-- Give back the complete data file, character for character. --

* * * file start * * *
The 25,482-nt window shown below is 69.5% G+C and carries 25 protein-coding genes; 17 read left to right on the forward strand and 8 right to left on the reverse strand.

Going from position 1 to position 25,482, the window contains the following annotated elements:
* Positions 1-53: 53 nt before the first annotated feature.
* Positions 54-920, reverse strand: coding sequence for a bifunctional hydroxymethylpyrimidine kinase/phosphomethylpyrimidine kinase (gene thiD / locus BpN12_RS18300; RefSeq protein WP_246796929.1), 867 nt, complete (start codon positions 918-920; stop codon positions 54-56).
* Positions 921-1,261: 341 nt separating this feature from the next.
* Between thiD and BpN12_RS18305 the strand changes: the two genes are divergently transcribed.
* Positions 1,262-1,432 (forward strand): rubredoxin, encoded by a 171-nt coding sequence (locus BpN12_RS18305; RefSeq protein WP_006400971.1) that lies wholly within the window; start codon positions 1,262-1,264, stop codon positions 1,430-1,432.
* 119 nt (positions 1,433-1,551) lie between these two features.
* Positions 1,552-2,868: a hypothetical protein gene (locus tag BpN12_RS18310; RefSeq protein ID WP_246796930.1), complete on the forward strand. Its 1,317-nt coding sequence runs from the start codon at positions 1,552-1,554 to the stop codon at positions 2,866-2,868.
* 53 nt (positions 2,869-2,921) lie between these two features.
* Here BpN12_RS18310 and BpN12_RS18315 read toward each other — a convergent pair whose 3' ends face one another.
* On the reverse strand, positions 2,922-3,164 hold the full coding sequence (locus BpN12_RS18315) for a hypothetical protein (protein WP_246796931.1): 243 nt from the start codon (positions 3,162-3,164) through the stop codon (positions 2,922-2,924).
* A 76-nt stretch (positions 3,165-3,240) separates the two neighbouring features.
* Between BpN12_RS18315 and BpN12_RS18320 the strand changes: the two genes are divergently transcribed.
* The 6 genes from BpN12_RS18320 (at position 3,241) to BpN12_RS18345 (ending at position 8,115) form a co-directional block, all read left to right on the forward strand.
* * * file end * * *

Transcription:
The 25,482-nt window shown below is 69.5% G+C and carries 25 protein-coding genes; 17 read left to right on the forward strand and 8 right to left on the reverse strand.

Going from position 1 to position 25,482, the window contains the following annotated elements:
* Positions 1-53: 53 nt before the first annotated feature.
* Positions 54-920, reverse strand: coding sequence for a bifunctional hydroxymethylpyrimidine kinase/phosphomethylpyrimidine kinase (gene thiD / locus BpN12_RS18300; RefSeq protein WP_246796929.1), 867 nt, complete (start codon positions 918-920; stop codon positions 54-56).
* Positions 921-1,261: 341 nt separating this feature from the next.
* Between thiD and BpN12_RS18305 the strand changes: the two genes are divergently transcribed.
* Positions 1,262-1,432 (forward strand): rubredoxin, encoded by a 171-nt coding sequence (locus BpN12_RS18305; RefSeq protein WP_006400971.1) that lies wholly within the window; start codon positions 1,262-1,264, stop codon positions 1,430-1,432.
* 119 nt (positions 1,433-1,551) lie between these two features.
* Positions 1,552-2,868: a hypothetical protein gene (locus tag BpN12_RS18310; RefSeq protein ID WP_246796930.1), complete on the forward strand. Its 1,317-nt coding sequence runs from the start codon at positions 1,552-1,554 to the stop codon at positions 2,866-2,868.
* 53 nt (positions 2,869-2,921) lie between these two features.
* Here BpN12_RS18310 and BpN12_RS18315 read toward each other — a convergent pair whose 3' ends face one another.
* On the reverse strand, positions 2,922-3,164 hold the full coding sequence (locus BpN12_RS18315) for a hypothetical protein (protein WP_246796931.1): 243 nt from the start codon (positions 3,162-3,164) through the stop codon (positions 2,922-2,924).
* A 76-nt stretch (positions 3,165-3,240) separates the two neighbouring features.
* Between BpN12_RS18315 and BpN12_RS18320 the strand changes: the two genes are divergently transcribed.
* The 6 genes from BpN12_RS18320 (at position 3,241) to BpN12_RS18345 (ending at position 8,115) form a co-directional block, all read left to right on the forward strand.